Megyn Kelly cornered State Department spokeswoman Jen Psaki Thursday night over the administration’s contradictions regarding U.S. troops withdrawals from Iraq. The administration has answered criticisms that they pulled U.S. troops out of Iraq too early by claiming the majority of Iraqis did not want the U.S. presences and that the two countries could not come to an agreement over whether U.S. forces would have immunity from Iraqi prosecution.
However, that ever-changing narrative fell apart on “The Kelly File” when host Megyn Kelly cited numerous inconsistencies with White House claims and challenges from former members of the Obama administration, including several recent revelations from former Defense Secretary Leon Panetta.
In his upcoming memoir Worthy Fights, Panetta said that President Obama’s failing to secure a 2011 deal that would’ve left U.S. troops in Iraq was a case of intentional sabotage, leaving the Iraqi people at the mercy of the Islamic State.
Panetta, who served as CIA director and defense secretary during the negotiations, also took to “60 Minutes” at the end of September to make the case against the president’s decisions in the region.
Psaki insisted that these accounts of what happened three years ago were not based on facts, arguing that the U.S. couldn’t simply force all those troops on a sovereign nation, and troops didn’t have the protections they needed.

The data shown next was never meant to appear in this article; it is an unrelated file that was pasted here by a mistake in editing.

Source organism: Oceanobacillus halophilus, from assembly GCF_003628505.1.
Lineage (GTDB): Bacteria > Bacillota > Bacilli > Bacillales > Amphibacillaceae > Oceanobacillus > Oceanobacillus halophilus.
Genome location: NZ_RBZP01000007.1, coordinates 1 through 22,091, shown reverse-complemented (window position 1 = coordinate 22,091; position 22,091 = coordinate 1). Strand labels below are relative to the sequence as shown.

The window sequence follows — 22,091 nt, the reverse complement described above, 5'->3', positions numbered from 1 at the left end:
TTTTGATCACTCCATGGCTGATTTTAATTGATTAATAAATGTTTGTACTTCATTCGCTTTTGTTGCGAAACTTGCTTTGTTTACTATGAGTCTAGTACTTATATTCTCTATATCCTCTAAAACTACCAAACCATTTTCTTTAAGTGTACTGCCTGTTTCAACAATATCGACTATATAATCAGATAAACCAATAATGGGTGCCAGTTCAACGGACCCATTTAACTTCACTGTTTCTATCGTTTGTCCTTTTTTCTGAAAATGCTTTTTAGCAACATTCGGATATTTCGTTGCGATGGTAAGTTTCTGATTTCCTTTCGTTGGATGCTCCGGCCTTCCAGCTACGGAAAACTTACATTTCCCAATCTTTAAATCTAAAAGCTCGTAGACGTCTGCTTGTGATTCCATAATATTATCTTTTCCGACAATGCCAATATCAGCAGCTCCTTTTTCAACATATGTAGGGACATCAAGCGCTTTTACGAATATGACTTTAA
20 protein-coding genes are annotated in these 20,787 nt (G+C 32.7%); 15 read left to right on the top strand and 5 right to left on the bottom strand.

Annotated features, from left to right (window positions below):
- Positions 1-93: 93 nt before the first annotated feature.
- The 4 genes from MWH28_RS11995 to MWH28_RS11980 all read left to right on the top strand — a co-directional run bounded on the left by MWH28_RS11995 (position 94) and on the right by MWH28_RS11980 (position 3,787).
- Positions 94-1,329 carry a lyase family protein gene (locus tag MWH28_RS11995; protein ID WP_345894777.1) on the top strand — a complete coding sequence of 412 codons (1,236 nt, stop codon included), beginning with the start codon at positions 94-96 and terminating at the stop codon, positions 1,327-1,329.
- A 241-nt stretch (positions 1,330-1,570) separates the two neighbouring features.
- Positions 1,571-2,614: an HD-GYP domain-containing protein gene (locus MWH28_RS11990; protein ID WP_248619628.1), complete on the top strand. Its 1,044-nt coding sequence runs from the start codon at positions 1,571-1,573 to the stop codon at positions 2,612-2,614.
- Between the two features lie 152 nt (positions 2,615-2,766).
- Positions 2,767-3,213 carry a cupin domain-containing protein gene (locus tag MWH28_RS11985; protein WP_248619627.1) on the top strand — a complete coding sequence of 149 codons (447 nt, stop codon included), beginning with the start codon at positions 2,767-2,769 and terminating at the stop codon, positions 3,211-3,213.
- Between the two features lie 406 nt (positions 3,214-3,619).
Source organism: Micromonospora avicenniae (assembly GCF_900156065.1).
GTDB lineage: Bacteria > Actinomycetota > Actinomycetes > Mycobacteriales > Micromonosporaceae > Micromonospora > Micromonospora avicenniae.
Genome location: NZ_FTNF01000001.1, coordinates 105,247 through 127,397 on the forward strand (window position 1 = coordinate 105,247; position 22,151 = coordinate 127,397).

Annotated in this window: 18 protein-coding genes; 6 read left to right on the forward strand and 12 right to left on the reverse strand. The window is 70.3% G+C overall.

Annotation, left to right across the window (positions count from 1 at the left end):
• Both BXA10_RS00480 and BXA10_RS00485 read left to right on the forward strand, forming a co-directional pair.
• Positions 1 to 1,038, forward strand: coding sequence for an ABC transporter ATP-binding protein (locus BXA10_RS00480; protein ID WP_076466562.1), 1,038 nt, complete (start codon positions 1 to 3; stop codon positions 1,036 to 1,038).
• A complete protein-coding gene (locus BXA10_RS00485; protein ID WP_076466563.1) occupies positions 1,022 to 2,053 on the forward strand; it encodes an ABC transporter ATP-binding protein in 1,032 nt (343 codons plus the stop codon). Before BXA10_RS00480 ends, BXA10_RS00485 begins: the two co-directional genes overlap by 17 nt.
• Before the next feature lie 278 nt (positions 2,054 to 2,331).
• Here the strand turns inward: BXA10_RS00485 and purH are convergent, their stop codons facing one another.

Kelly left Psaki speechless when she played a video of the third 2012 presidential debate with Mitt Romney, in which President Obama flat-out admitted he didn’t want to leave a residual force of several thousand troops behind in Iraq. Now that ISIS has exploited that decision, the White House is in damage control changing stories in an attempt to avert responsibility.
Psaki also told Kelly that even if there was a residual force, “it would not have prevented” what’s occurred in Iraq over the past few months.
However, with Fallujah falling in January of 2014, the rise of ISIS has not been a quickly moving development. Further, Panetta disagrees with that assessment and he backed by former Ambassador Ryan Crocker and Sen. John (R-AZ) and Lindsey Graham (R-SC), who pounced on the White House with Panetta’s version of events, a version they have been arguing for years is what they saw happen first hand.
“We could have gotten that agreement if we had been a little more persistent, flexible, and creative. But what really cost us was the political withdrawal,” Crocker told Defense One in a recent interview. “We cut off high-level political engagement with Iraq when we withdrew our troops.”
“The latest statements by two of the most respected national security officials to serve under President Obama definitively refute the falsehood that this administration has told the American people for years about their efforts to leave a residual force in Iraq,” the senators said in a statement. “As we have said all along … the Obama Administration never made a full effort to leave a residual force in Iraq.”
Panetta made clear in his memoir that he has no doubt that the politically motivated decision to pull out of Iraq far earlier than military advisors suggested is the cause of the current crisis.
“To this day, I believe that a small U.S. troop presence in Iraq could have effectively advised the Iraqi military on how to deal with al-Qaeda’s resurgence and the sectarian violence that has engulfed the country,” he wrote.